For Steve, when sex became less exciting and less of a priority, his doctor gave him a prescription for Viagra. But the pill didnt seem to help. In fact, it backfired. When he got up to go to the bathroom at night, he fainted, hitting his head on the bathtub. Steve suffered a concussion – which he thinks was a result of a misfire in the way the drug affects blood flow. 

He didnt hurt himself too badly, he says, but it was enough to turn him off of Viagra. He and his wife are happy, despite the change in their sex life.  

Scheinthal says its not uncommon for sex to take on new forms as people age. 

What people dont realize is that often the desire doesnt change, it may be how that interaction occurs that changes,” he says. People may want more physical touch and companionship. Maybe its holding hands, cuddling, tactile stimulation. All can be just as pleasurable as penetration. People are still interested in sex, but it may require more creativity. 

Scheinthal notes there are plenty of older men and women with robust sex lives. He treats many couples who see a renaissance in their sex life once the stresses of kids and work are out of the picture, as well as newly single men who experiment in later life.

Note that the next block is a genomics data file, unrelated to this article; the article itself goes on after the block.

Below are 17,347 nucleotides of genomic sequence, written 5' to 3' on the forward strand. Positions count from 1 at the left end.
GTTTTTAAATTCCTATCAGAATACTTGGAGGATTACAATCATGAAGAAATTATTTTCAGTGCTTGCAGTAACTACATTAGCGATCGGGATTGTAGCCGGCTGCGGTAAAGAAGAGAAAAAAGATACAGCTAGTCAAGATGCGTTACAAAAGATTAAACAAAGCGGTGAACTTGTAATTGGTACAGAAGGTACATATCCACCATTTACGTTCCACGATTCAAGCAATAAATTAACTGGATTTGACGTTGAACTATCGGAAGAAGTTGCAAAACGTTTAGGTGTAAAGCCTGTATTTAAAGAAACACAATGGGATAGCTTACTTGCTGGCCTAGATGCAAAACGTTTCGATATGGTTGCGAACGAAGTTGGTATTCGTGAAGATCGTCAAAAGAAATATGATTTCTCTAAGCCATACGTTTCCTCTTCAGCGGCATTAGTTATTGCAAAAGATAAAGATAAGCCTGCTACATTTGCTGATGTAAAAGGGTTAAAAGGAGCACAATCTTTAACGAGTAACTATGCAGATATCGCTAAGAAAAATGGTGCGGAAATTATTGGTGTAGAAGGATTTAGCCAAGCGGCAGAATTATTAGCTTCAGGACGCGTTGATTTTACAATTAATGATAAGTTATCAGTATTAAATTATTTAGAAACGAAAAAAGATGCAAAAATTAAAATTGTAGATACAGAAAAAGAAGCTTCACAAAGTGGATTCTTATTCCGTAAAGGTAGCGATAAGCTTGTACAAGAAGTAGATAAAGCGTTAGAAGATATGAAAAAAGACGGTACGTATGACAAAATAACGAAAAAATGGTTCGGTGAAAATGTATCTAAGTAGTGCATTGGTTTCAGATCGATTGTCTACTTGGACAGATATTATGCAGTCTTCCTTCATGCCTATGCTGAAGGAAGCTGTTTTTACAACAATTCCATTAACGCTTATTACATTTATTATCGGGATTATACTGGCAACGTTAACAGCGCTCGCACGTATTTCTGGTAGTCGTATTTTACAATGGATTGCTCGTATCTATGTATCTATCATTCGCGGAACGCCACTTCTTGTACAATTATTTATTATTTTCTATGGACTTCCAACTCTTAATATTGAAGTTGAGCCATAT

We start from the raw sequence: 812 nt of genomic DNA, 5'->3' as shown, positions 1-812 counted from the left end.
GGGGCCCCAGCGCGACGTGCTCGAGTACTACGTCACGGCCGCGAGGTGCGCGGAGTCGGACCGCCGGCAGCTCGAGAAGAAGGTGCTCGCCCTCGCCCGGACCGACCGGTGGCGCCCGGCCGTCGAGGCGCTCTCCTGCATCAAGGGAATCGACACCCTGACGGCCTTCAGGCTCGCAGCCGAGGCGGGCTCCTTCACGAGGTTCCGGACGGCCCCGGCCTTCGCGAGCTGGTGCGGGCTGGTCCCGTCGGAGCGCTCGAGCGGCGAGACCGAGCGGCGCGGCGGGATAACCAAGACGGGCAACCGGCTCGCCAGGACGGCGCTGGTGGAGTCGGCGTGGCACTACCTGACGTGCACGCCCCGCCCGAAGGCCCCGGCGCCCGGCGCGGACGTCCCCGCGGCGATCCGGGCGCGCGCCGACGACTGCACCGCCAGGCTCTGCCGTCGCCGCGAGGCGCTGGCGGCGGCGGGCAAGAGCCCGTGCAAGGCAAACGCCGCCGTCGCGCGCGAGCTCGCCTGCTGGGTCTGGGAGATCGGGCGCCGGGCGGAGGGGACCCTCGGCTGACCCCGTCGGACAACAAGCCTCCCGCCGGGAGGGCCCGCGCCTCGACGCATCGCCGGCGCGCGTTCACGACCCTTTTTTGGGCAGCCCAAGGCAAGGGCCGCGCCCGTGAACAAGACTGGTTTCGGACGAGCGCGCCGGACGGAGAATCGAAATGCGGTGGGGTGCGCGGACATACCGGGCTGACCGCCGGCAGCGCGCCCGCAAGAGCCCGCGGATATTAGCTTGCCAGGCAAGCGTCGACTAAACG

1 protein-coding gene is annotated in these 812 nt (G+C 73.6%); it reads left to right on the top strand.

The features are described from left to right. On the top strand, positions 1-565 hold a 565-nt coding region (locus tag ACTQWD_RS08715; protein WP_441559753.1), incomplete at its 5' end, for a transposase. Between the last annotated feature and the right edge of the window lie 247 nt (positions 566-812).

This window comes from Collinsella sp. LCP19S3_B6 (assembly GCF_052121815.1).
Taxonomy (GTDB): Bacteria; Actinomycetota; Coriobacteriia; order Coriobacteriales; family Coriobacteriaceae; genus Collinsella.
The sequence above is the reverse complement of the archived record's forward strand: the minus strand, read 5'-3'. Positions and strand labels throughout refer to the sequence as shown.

In fact, nearly half of people in the United States diagnosed with HIV in 2016 were over 50, according to the Centers for Disease Control and Prevention, and retirement communities are seeing spikes in sexually transmitted diseases in recent years, according to the AARP. Without the fear of pregnancy and lowered concern for future illness, condom use may be less common, says Scheinthal.   

Sex is a part of life and its not a part of aging that goes away, even though there are medical complications that may change the lens on what it looks like,” he says. But it doesnt go away.

June 2019